In many ways, assemblage is also about deviance (see Heather Love, “Doing Being Deviant”), discipline, and control; thinking “the intertwined relations of intersectionality and assemblages […] can help us produce more roadmaps of precisely these not quite fully understood relations between discipline and control” (Puar 63). Both, Gümüşay and Şahin try to not only uncover the process of assemblage but also to take control of the female body as assemblage; relations of force assign their bodies a place within patriarchal concepts (in Schwanzstrukturen, as Şahin would describe them) but their visibility as willful, deviant, and feminist, produces relations of connection and resonance.

Moreover, that the debate began on the official Facebook page of Lady Bitch Ray shows the willfulness of the aesthetics in that disturbance. The platform, which itself is highly commercial and driven by individually tailored ad revenue, and the page, which carries all the markers of Lady Bitch Ray’s sexualized, irreverent, and poppy visual language, become a further component assembled onto the question of race, power, and solidarity, one that spurs on perhaps unexpected, vitriolic, or confused affective responses in a broad range of participants. Thus one manner of addressing these political questions is by looking at aesthetic forms and their affective resonance (aesthetics as defined in its broadest sense as the way in which we address our relationship to the world around us; affect as what happens in us and between us in our confrontation with that world), which might help to politicize this trouble. Lady Bitch Ray works with hyper-visibility and awkwardness (as we describe in Awkward Politics) and Gümüşay “confronts the relationship of her work to the public by challenging a particular form of visibility and by resignifying the limits of the political” (Weber 3). Both approaches represent and also confront an impasse, the impossibility of situating the racialized, sexualized, gendered body in any sphere outside of the realm of power politics and violence. The digital realm, however, opens up different sets of relationships between forms of violence, bodies, aesthetic forms, and social realities.

In our work on digital feminisms, we think through the digital not only for its distribution of feminist topics, but also for the fundamental restructuring of the material culture of feminism, with broad-reaching aesthetic, affective, and political implications. We engage in theoretical thinking about the material culture of digital feminist work, the aesthetics of feminist protest in the digital age, and the consequences of digital feminism for contemporary antiracist, feminist, and queer theory and methodology. When we speak of digital feminisms, we reference feminism as an ongoing process of continual becoming, one that also contains its histories and futures. Digital spaces are places of political collaboration or community building as well as spaces of divergence, deviation, and transition. A definition (and dismissal) of digital feminism that focuses on activism powered by social media and ignores the theoretical and methodological possibilities that digital feminism might offer is short sighted. In their introduction to Digital Anthropology (2012), Heather A. Horst and Daniel Miller discuss how the digital intensifies the dialectical nature of culture. The digital is made up of binary code, 0s and 1s. Thus, it creates a dialectical system of differences that expand and reproduce themselves ad infinitum and at breakneck speed. The 0s and 1s in the code represent simplest and most abstract thought, as the infinite possibilities for the production of differences cannot be conceived of conceptually. Horst and Miller warn that while this description of the digital seems idealistic, as it could suggest the potential to lead toward a new equality and openness, this idealism is deceptive; gender parity in most digital cultures and arenas is a long way off.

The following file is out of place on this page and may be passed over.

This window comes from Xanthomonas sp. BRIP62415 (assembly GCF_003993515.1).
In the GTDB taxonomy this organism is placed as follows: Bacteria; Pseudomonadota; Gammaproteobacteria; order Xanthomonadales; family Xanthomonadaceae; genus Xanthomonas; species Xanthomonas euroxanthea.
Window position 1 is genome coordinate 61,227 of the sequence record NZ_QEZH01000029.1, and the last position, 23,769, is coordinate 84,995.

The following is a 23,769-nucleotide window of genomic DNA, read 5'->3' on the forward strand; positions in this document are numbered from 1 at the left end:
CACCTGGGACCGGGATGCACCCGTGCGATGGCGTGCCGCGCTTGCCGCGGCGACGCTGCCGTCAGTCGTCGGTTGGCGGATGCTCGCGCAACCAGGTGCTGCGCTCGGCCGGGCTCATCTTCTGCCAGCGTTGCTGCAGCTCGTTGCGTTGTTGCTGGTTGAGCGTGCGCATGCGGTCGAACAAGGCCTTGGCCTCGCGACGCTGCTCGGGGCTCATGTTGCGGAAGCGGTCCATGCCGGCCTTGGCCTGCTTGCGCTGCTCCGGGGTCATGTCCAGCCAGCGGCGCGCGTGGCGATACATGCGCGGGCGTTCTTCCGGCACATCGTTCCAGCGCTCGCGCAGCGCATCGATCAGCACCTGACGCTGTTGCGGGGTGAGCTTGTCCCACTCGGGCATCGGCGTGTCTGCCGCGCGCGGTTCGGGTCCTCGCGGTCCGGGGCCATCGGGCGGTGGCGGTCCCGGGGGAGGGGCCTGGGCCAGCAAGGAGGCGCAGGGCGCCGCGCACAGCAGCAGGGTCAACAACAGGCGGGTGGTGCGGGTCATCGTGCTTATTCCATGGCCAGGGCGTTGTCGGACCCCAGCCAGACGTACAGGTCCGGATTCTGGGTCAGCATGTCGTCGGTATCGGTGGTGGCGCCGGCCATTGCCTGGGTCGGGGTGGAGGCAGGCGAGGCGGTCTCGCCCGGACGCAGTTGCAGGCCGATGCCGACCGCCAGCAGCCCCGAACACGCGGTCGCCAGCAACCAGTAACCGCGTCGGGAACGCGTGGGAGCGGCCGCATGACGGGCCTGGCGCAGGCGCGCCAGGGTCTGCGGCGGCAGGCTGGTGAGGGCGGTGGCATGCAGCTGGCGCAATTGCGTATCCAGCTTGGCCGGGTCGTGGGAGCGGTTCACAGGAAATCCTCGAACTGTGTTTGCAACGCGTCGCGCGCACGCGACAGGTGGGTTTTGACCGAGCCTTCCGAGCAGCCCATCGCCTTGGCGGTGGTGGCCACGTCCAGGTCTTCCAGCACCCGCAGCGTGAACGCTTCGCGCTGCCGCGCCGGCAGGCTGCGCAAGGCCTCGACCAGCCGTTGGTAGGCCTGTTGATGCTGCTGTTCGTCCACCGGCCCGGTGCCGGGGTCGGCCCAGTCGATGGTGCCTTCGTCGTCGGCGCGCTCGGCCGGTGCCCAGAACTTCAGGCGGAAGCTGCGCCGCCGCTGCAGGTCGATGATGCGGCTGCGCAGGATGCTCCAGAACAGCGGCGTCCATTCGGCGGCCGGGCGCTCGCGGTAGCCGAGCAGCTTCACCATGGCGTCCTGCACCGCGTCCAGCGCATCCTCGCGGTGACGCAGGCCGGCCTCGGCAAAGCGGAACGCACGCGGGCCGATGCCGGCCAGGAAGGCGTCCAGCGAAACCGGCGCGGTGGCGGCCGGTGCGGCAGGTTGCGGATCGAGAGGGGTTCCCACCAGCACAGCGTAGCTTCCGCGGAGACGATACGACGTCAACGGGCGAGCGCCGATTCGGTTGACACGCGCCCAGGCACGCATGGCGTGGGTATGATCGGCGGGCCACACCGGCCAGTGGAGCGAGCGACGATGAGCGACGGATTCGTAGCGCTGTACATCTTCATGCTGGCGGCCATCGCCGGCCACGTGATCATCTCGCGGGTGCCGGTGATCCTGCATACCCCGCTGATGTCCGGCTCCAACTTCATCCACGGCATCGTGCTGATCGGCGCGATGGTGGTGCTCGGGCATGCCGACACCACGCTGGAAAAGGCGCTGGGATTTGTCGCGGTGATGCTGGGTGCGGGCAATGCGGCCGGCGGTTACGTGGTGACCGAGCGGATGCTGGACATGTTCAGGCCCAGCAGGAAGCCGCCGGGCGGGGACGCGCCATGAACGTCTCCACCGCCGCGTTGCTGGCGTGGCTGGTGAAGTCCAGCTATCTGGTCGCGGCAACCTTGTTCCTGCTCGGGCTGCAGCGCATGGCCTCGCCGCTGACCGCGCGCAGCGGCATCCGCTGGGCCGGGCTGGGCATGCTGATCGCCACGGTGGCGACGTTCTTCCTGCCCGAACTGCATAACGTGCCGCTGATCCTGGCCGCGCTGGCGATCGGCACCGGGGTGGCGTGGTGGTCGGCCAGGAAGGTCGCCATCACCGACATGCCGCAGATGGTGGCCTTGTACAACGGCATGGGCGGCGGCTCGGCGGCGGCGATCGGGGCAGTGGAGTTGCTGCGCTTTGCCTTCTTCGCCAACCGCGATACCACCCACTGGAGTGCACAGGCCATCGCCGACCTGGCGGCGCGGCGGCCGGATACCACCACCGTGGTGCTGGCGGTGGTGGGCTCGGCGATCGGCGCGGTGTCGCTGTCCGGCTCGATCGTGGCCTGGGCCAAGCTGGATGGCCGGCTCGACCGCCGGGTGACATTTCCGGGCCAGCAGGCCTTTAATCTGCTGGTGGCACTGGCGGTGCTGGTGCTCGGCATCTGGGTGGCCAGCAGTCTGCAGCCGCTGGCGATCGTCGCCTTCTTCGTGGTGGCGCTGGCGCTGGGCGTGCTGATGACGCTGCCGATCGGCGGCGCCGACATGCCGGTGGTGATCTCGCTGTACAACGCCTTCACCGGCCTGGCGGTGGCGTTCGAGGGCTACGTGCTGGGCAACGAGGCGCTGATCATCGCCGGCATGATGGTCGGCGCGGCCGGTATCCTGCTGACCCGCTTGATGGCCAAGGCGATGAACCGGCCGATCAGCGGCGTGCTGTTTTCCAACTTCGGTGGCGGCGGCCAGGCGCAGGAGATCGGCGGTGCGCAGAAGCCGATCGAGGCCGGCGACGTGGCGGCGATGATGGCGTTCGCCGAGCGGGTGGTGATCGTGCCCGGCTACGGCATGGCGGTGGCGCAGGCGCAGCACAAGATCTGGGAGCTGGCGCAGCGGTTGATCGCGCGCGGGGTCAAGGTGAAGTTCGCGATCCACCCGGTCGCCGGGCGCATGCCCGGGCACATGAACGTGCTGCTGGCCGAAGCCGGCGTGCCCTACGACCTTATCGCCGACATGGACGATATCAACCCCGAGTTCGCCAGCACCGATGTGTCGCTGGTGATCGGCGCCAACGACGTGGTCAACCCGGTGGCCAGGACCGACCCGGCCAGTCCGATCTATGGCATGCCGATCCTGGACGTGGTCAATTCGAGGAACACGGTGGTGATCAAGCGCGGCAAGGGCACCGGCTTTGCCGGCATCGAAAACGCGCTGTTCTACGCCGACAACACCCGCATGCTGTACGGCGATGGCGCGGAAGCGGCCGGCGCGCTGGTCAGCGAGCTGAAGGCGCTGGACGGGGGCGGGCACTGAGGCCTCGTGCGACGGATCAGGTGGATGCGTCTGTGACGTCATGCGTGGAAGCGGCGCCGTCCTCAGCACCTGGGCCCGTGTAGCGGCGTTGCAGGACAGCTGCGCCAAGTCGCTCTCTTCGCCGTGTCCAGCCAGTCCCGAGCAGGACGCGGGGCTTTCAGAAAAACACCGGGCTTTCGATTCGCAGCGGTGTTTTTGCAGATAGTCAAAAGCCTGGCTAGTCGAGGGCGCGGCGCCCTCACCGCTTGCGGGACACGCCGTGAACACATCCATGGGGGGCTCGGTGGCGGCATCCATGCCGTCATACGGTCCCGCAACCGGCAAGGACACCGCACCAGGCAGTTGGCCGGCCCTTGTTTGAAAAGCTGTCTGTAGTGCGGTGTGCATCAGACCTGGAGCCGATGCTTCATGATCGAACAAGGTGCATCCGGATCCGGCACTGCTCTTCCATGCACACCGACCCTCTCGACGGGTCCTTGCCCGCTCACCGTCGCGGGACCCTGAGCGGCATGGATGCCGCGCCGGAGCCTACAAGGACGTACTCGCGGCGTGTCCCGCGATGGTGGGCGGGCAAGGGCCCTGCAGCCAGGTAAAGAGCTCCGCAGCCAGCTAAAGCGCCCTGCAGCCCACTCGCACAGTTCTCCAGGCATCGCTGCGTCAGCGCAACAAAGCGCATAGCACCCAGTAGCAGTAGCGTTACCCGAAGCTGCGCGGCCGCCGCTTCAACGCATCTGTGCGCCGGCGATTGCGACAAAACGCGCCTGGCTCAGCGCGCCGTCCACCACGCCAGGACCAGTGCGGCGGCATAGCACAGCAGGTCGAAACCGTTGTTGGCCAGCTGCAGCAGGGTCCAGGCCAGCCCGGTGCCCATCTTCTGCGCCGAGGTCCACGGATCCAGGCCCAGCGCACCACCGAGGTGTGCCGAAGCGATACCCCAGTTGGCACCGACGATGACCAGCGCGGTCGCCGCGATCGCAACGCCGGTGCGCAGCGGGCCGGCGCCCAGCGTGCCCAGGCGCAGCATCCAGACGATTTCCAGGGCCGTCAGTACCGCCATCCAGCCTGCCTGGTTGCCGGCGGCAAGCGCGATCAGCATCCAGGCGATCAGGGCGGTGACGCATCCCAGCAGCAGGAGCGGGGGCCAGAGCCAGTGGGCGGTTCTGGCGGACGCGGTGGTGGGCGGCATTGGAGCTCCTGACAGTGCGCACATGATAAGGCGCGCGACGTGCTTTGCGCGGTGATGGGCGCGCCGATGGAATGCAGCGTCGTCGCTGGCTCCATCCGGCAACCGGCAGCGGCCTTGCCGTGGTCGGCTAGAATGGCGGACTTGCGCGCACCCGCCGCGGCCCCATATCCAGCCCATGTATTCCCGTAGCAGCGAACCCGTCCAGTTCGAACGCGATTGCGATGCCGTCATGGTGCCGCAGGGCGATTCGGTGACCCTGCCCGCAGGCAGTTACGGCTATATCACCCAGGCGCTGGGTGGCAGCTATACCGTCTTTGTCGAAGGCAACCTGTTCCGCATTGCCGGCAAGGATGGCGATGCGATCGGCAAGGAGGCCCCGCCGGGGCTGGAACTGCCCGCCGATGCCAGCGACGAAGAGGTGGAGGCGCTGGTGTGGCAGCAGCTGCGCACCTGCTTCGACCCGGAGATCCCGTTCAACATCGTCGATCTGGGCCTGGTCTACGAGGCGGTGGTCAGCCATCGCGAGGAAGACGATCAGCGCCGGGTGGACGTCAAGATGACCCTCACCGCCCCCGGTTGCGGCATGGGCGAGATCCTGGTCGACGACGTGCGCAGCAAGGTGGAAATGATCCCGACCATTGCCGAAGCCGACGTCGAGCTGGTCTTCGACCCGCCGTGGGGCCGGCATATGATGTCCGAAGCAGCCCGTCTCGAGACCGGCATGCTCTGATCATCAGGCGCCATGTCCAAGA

This understanding of the dialectical nature of digital code, a code founded on difference, can be extrapolated onto an understanding of new cultural forms made possible in the digital sphere, but also those communities, cooperations, and collaborations—even the contentious ones—arising there. Assemblage helps us to get at the materiality of digital feminism as a coming together of bodies of all sorts that hold gendered, racial, ethnic, national, or economic meanings, a coming together that can only be read as an event of identity, one that continually constitutes itself anew, much like the 0s and the 1s of the digital code. In their writings on digital anthropology, Horst and Miller emphasize that the important relationship between the digital and the material allows for a different approach to normalization. They explain this as the tendency to quickly accept new material cultures of the digital as “normal.” In digital feminism, this normalizing tendency is political, the politics of which become apparent as an aesthetics of disturbance. That disturbance is willful.